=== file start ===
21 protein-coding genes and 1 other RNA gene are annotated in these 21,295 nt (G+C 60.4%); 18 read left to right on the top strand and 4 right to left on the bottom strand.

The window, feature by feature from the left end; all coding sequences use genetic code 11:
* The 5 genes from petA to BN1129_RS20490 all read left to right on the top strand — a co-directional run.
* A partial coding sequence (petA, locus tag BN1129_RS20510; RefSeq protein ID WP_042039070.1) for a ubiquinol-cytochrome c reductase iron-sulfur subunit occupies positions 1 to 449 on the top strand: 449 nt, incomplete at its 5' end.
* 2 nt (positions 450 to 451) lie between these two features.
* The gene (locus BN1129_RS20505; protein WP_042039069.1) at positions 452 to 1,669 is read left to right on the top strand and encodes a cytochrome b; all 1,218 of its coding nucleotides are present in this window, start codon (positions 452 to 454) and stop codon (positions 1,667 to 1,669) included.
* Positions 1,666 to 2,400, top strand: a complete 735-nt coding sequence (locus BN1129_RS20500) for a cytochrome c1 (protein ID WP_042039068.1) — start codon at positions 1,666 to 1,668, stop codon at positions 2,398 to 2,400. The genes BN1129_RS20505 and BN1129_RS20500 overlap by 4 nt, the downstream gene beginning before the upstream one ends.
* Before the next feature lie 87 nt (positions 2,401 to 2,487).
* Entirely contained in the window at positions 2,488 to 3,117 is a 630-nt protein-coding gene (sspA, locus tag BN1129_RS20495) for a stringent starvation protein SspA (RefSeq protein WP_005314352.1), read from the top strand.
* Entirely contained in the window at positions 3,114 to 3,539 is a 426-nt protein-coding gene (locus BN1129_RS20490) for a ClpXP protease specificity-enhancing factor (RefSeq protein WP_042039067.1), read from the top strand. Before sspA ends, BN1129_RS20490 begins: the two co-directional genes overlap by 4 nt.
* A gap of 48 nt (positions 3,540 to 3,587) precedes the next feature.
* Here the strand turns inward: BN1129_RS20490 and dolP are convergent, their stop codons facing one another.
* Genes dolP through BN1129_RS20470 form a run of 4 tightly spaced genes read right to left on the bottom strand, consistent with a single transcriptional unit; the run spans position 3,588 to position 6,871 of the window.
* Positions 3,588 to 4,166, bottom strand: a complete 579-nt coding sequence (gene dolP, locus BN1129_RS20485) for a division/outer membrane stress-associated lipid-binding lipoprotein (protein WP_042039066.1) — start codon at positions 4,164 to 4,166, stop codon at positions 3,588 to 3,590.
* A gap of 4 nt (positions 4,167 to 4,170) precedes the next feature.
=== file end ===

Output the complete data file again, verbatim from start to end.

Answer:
21 protein-coding genes and 1 other RNA gene are annotated in these 21,295 nt (G+C 60.4%); 18 read left to right on the top strand and 4 right to left on the bottom strand.

The window, feature by feature from the left end; all coding sequences use genetic code 11:
* The 5 genes from petA to BN1129_RS20490 all read left to right on the top strand — a co-directional run.
* A partial coding sequence (petA, locus tag BN1129_RS20510; RefSeq protein ID WP_042039070.1) for a ubiquinol-cytochrome c reductase iron-sulfur subunit occupies positions 1 to 449 on the top strand: 449 nt, incomplete at its 5' end.
* 2 nt (positions 450 to 451) lie between these two features.
* The gene (locus BN1129_RS20505; protein WP_042039069.1) at positions 452 to 1,669 is read left to right on the top strand and encodes a cytochrome b; all 1,218 of its coding nucleotides are present in this window, start codon (positions 452 to 454) and stop codon (positions 1,667 to 1,669) included.
* Positions 1,666 to 2,400, top strand: a complete 735-nt coding sequence (locus BN1129_RS20500) for a cytochrome c1 (protein ID WP_042039068.1) — start codon at positions 1,666 to 1,668, stop codon at positions 2,398 to 2,400. The genes BN1129_RS20505 and BN1129_RS20500 overlap by 4 nt, the downstream gene beginning before the upstream one ends.
* Before the next feature lie 87 nt (positions 2,401 to 2,487).
* Entirely contained in the window at positions 2,488 to 3,117 is a 630-nt protein-coding gene (sspA, locus tag BN1129_RS20495) for a stringent starvation protein SspA (RefSeq protein WP_005314352.1), read from the top strand.
* Entirely contained in the window at positions 3,114 to 3,539 is a 426-nt protein-coding gene (locus BN1129_RS20490) for a ClpXP protease specificity-enhancing factor (RefSeq protein WP_042039067.1), read from the top strand. Before sspA ends, BN1129_RS20490 begins: the two co-directional genes overlap by 4 nt.
* A gap of 48 nt (positions 3,540 to 3,587) precedes the next feature.
* Here the strand turns inward: BN1129_RS20490 and dolP are convergent, their stop codons facing one another.
* Genes dolP through BN1129_RS20470 form a run of 4 tightly spaced genes read right to left on the bottom strand, consistent with a single transcriptional unit; the run spans position 3,588 to position 6,871 of the window.
* Positions 3,588 to 4,166, bottom strand: a complete 579-nt coding sequence (gene dolP, locus BN1129_RS20485) for a division/outer membrane stress-associated lipid-binding lipoprotein (protein WP_042039066.1) — start codon at positions 4,164 to 4,166, stop codon at positions 3,588 to 3,590.
* A gap of 4 nt (positions 4,167 to 4,170) precedes the next feature.